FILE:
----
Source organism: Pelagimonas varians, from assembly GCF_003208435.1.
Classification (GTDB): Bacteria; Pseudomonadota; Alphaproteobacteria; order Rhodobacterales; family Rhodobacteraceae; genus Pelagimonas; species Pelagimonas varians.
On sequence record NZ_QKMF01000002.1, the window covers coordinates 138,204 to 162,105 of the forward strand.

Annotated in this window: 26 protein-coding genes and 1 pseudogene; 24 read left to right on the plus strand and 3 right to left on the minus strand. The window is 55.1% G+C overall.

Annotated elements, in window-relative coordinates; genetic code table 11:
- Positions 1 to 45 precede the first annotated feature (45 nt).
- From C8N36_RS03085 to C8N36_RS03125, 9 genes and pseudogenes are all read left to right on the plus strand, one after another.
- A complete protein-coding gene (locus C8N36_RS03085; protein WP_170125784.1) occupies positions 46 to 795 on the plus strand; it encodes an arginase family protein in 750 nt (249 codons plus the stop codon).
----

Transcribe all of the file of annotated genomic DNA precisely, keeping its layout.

Source organism: Pelagimonas varians, from assembly GCF_003208435.1.
Classification (GTDB): Bacteria; Pseudomonadota; Alphaproteobacteria; order Rhodobacterales; family Rhodobacteraceae; genus Pelagimonas; species Pelagimonas varians.
On sequence record NZ_QKMF01000002.1, the window covers coordinates 138,204 to 162,105 of the forward strand.

Annotated in this window: 26 protein-coding genes and 1 pseudogene; 24 read left to right on the plus strand and 3 right to left on the minus strand. The window is 55.1% G+C overall.

Annotated elements, in window-relative coordinates; genetic code table 11:
- Positions 1 to 45 precede the first annotated feature (45 nt).
- From C8N36_RS03085 to C8N36_RS03125, 9 genes and pseudogenes are all read left to right on the plus strand, one after another.
- A complete protein-coding gene (locus C8N36_RS03085; protein WP_170125784.1) occupies positions 46 to 795 on the plus strand; it encodes an arginase family protein in 750 nt (249 codons plus the stop codon).